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Coffee crops only thrive in cold climates. See: The Optimal Coffee Environment: Best Climate Conditions for Growing Coffee Beans.
offee is usually grown under shaded conditions but may be grown in full sun. Optimum growing conditions include temperatures from 59 to 75°F (15-24°C), high humidity, and protection from windy conditions. Temperatures above 77°F (25°C) slow growth, and leaves are damaged at temperatures above 86°F (30°C). Constant, large fluctuations in daily temperatures, and constant temperatures at or below 41°F (5°C) may cause leaf drop and tree decline. Coffee plants may be damaged or killed by freezing temperatures.
In the tropics or warm subtropics, coffee is grown at high altitudes (up to about 3,500 ft; 1,100 m) where temperatures are moderate and never freezing.
originally posted by: TDawgRex
a reply to: soficrow
You are the best Doom-Porn contributor that ATS has. Mainly because what you post is true or at least has a large basis of truth to it. Personally, I think you are pretty much spot on. I always learn something new when you post something.
...More bs fear mongering...
Hog Outlook: Retail pork prices at record high
Retail pork prices were record high in April for the second consecutive month. Last month the average price of pork in grocery stores averaged $3.95 per pound. That was 2 cents higher than in March and 44.3 cents higher than a year ago. Retail pork chop prices in April were the highest ever; bacon prices the second highest for any month.
COMMODITIES CORNER: Future Sours for Orange Crop
With Florida's crop sharply reduced by disease, prices are rising. But watch out–demand isn't likely to keep up.
April 19, 2014
DJ-AIG Commodity Indexes
Orange-juice futures have been trading at two-year highs on expectations of the smallest Florida orange crop in nearly three decades, but the higher prices could be the market's undoing.
Demand for the former breakfast-table star has been weak, and higher prices for the beverage are likely to lead to even lower consumption. Frozen concentrated orange juice for May delivery ended on Thursday at $1.6475...
Are we heading for Bananageddon? Fungus kills 7 million plants in Mozambique - and it could spread to South America
Coffee Futures Have Doubled Even As Consumers Pay Less Per Cup
A rally in coffee prices has been slow to drip down to consumers.
The coffee market is boiling hot, but consumers aren’t getting burned…yet.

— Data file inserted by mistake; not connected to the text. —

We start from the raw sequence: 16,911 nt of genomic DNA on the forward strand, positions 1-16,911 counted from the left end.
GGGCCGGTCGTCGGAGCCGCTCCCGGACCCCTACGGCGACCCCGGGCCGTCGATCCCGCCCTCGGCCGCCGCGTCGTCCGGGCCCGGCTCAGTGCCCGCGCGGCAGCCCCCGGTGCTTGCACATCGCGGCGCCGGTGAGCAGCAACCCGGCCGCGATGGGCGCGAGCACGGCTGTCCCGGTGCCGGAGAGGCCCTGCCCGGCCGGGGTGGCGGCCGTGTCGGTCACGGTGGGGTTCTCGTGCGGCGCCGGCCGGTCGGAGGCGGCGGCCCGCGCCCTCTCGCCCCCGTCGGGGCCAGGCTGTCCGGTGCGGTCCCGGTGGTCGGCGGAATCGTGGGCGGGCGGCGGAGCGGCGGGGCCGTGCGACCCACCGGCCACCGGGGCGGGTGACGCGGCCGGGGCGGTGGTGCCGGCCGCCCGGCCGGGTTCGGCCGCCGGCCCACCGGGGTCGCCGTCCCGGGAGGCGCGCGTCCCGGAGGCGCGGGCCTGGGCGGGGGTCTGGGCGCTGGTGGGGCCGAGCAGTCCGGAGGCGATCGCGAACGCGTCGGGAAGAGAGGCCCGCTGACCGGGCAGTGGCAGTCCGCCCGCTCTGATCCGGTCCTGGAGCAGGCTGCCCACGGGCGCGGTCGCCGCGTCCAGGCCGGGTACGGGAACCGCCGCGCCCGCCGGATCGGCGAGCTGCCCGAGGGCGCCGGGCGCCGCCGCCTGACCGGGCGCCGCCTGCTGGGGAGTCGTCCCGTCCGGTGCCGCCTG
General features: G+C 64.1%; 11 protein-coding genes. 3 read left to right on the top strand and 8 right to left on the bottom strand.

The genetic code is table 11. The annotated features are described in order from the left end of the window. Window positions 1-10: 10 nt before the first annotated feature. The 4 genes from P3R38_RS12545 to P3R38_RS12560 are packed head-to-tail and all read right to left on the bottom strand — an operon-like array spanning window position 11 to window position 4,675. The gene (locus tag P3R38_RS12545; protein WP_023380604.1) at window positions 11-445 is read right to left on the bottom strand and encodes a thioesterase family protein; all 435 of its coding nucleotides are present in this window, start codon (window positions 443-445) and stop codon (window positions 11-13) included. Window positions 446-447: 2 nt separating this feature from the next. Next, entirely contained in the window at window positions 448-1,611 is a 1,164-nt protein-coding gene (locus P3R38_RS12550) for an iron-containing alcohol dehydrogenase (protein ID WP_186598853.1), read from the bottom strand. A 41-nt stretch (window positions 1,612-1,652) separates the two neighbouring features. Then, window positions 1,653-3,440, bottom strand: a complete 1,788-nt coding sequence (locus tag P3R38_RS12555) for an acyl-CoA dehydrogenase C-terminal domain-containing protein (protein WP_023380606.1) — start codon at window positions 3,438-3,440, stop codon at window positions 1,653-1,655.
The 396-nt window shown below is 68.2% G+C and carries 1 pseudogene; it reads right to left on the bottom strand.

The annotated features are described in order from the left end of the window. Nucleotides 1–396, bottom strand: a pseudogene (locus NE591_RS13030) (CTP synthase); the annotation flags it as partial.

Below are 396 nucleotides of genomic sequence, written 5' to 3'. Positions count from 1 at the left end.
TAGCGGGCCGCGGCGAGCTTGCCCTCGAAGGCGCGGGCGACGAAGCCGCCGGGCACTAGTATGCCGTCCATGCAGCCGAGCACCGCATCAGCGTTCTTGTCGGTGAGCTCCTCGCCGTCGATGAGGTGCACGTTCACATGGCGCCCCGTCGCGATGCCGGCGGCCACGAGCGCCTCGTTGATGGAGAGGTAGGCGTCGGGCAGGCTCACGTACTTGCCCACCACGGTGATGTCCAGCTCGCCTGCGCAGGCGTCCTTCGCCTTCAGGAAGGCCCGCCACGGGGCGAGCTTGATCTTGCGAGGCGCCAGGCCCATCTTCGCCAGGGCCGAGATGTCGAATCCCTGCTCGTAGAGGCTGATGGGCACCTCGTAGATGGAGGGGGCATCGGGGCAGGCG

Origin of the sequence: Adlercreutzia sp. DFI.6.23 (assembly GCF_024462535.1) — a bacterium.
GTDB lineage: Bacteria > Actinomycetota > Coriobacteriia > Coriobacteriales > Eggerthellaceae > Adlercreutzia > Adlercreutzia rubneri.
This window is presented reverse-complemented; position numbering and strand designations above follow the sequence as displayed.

Arabica-coffee futures, the benchmark for high-quality beans, have nearly doubled this year on the ICE Futures U.S. exchange, amid the worst drought in decades for top-grower Brazil.
Prices for arabica beans, typically used in gourmet blends and prized for their mild flavor, have surged 95% through Tuesday morning’s intraday high of $2.1570 a pound, a 26-month high for the most-actively traded contract.
But that rally in prices has been slow to drip down to consumers. ...
In many parts of the world, including Central America, Mexico, Colombia, Ethiopia, and other regions, arabica coffee is traditionally grown in shade, which can range from dense thickets of native plants to careful, uniform plantings of imported shade trees. In other parts of the world -- Hawaii, the Mandheling region of Sumatra, the Blue Mountain region of Jamaica, and many other places -- coffee is not grown in shade because the weather is too rainy and wet and the trees need all the sun they can get. In other places -- Yemen, Brazil -- coffee is traditionally grown in sun.
The tendency of growers in regions where shade growing is traditional to replace shade-grown coffee groves with new hybrid trees that grow well in sun and bear quickly and heavily is controversial, since these new fields of sun-grown coffee reduce diversity and require more artificial chemical inputs than shade-grown trees.
The lessons that we are learning revolve around the same simple principle, introducing high yeild practices is only effective in the short term. Maintaining, and helping to preserve diversity though is far less labour and chemical intensive in the long term. Nature knows best, and we need, with some urgency, to start taking our cue from her, and understanding that less is more.
Hawaii had a tough 2014 crop that is just rolling out, up to 60% smaller crop than last year. (third year in a row with a down crop)
But yes, temperature change will affect plants, but the point I was making concerned the co2, which some members seem to disbelieve.